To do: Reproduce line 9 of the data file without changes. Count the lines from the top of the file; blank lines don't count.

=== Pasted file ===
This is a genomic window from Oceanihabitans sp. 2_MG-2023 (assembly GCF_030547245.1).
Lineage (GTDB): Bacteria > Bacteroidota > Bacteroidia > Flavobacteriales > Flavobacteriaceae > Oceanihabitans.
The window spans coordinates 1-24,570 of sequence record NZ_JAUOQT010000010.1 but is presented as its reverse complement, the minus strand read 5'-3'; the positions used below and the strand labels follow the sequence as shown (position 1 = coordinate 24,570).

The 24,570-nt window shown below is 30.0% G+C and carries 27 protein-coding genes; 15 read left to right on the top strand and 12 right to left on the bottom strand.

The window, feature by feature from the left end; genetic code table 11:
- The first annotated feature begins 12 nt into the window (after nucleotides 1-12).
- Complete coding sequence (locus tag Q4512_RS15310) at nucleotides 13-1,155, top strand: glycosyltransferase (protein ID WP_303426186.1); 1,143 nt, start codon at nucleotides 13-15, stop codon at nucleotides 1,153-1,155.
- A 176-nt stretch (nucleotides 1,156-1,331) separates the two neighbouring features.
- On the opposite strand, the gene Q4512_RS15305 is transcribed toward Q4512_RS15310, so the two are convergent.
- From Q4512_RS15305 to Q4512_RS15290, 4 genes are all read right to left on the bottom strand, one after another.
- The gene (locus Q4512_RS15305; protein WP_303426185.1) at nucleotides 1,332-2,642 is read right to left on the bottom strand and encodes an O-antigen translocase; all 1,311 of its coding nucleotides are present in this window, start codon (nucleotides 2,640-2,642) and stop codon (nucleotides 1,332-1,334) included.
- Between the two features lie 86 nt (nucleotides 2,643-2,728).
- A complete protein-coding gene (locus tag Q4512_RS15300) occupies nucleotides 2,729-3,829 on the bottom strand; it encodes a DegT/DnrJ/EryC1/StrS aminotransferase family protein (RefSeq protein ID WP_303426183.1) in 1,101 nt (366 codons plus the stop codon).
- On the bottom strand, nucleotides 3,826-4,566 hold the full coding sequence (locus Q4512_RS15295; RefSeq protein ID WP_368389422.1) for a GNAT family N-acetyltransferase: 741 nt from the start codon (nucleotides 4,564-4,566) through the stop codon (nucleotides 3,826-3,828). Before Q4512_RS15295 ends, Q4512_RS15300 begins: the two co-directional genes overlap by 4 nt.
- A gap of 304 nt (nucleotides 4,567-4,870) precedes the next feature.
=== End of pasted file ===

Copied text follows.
- On the opposite strand, the gene Q4512_RS15305 is transcribed toward Q4512_RS15310, so the two are convergent.